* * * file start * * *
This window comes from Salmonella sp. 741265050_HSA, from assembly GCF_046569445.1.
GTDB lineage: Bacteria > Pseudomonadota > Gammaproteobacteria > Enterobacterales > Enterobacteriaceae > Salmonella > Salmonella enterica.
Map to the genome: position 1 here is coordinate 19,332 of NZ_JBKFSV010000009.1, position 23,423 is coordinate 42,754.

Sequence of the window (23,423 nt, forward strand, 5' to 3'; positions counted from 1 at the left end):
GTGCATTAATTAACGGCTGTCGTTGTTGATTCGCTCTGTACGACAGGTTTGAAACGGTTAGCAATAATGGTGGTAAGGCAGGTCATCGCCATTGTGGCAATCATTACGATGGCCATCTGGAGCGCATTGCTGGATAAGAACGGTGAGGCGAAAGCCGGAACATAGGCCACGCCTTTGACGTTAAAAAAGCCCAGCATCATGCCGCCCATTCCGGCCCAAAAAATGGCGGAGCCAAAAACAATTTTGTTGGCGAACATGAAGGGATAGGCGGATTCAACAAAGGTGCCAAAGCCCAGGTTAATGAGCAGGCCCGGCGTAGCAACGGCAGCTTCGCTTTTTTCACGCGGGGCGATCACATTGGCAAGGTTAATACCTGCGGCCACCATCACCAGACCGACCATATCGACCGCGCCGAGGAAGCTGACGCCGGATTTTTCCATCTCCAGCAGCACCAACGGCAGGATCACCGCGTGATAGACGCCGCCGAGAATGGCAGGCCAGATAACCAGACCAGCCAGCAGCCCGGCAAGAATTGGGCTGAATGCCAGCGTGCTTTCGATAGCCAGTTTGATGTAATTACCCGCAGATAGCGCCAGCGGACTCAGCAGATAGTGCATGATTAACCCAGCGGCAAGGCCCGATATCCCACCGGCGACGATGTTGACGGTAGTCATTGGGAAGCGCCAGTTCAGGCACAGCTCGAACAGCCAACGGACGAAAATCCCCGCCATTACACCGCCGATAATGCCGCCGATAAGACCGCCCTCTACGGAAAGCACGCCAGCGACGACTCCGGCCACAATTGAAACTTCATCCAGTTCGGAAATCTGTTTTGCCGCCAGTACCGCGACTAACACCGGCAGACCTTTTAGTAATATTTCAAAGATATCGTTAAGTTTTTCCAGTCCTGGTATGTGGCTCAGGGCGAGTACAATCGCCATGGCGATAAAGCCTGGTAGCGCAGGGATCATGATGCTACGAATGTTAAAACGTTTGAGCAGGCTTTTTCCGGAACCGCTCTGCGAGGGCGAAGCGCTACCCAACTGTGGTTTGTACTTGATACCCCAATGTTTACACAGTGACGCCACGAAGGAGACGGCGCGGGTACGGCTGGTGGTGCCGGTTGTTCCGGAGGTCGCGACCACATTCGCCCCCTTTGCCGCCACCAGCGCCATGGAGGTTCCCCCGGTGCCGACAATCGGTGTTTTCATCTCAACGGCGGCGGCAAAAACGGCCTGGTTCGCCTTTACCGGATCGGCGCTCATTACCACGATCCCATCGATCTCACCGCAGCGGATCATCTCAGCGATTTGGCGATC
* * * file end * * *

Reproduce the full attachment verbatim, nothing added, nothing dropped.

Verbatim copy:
This window comes from Salmonella sp. 741265050_HSA, from assembly GCF_046569445.1.
GTDB lineage: Bacteria > Pseudomonadota > Gammaproteobacteria > Enterobacterales > Enterobacteriaceae > Salmonella > Salmonella enterica.
Map to the genome: position 1 here is coordinate 19,332 of NZ_JBKFSV010000009.1, position 23,423 is coordinate 42,754.

Sequence of the window (23,423 nt, forward strand, 5' to 3'; positions counted from 1 at the left end):
GTGCATTAATTAACGGCTGTCGTTGTTGATTCGCTCTGTACGACAGGTTTGAAACGGTTAGCAATAATGGTGGTAAGGCAGGTCATCGCCATTGTGGCAATCATTACGATGGCCATCTGGAGCGCATTGCTGGATAAGAACGGTGAGGCGAAAGCCGGAACATAGGCCACGCCTTTGACGTTAAAAAAGCCCAGCATCATGCCGCCCATTCCGGCCCAAAAAATGGCGGAGCCAAAAACAATTTTGTTGGCGAACATGAAGGGATAGGCGGATTCAACAAAGGTGCCAAAGCCCAGGTTAATGAGCAGGCCCGGCGTAGCAACGGCAGCTTCGCTTTTTTCACGCGGGGCGATCACATTGGCAAGGTTAATACCTGCGGCCACCATCACCAGACCGACCATATCGACCGCGCCGAGGAAGCTGACGCCGGATTTTTCCATCTCCAGCAGCACCAACGGCAGGATCACCGCGTGATAGACGCCGCCGAGAATGGCAGGCCAGATAACCAGACCAGCCAGCAGCCCGGCAAGAATTGGGCTGAATGCCAGCGTGCTTTCGATAGCCAGTTTGATGTAATTACCCGCAGATAGCGCCAGCGGACTCAGCAGATAGTGCATGATTAACCCAGCGGCAAGGCCCGATATCCCACCGGCGACGATGTTGACGGTAGTCATTGGGAAGCGCCAGTTCAGGCACAGCTCGAACAGCCAACGGACGAAAATCCCCGCCATTACACCGCCGATAATGCCGCCGATAAGACCGCCCTCTACGGAAAGCACGCCAGCGACGACTCCGGCCACAATTGAAACTTCATCCAGTTCGGAAATCTGTTTTGCCGCCAGTACCGCGACTAACACCGGCAGACCTTTTAGTAATATTTCAAAGATATCGTTAAGTTTTTCCAGTCCTGGTATGTGGCTCAGGGCGAGTACAATCGCCATGGCGATAAAGCCTGGTAGCGCAGGGATCATGATGCTACGAATGTTAAAACGTTTGAGCAGGCTTTTTCCGGAACCGCTCTGCGAGGGCGAAGCGCTACCCAACTGTGGTTTGTACTTGATACCCCAATGTTTACACAGTGACGCCACGAAGGAGACGGCGCGGGTACGGCTGGTGGTGCCGGTTGTTCCGGAGGTCGCGACCACATTCGCCCCCTTTGCCGCCACCAGCGCCATGGAGGTTCCCCCGGTGCCGACAATCGGTGTTTTCATCTCAACGGCGGCGGCAAAAACGGCCTGGTTCGCCTTTACCGGATCGGCGCTCATTACCACGATCCCATCGATCTCACCGCAGCGGATCATCTCAGCGATTTGGCGATC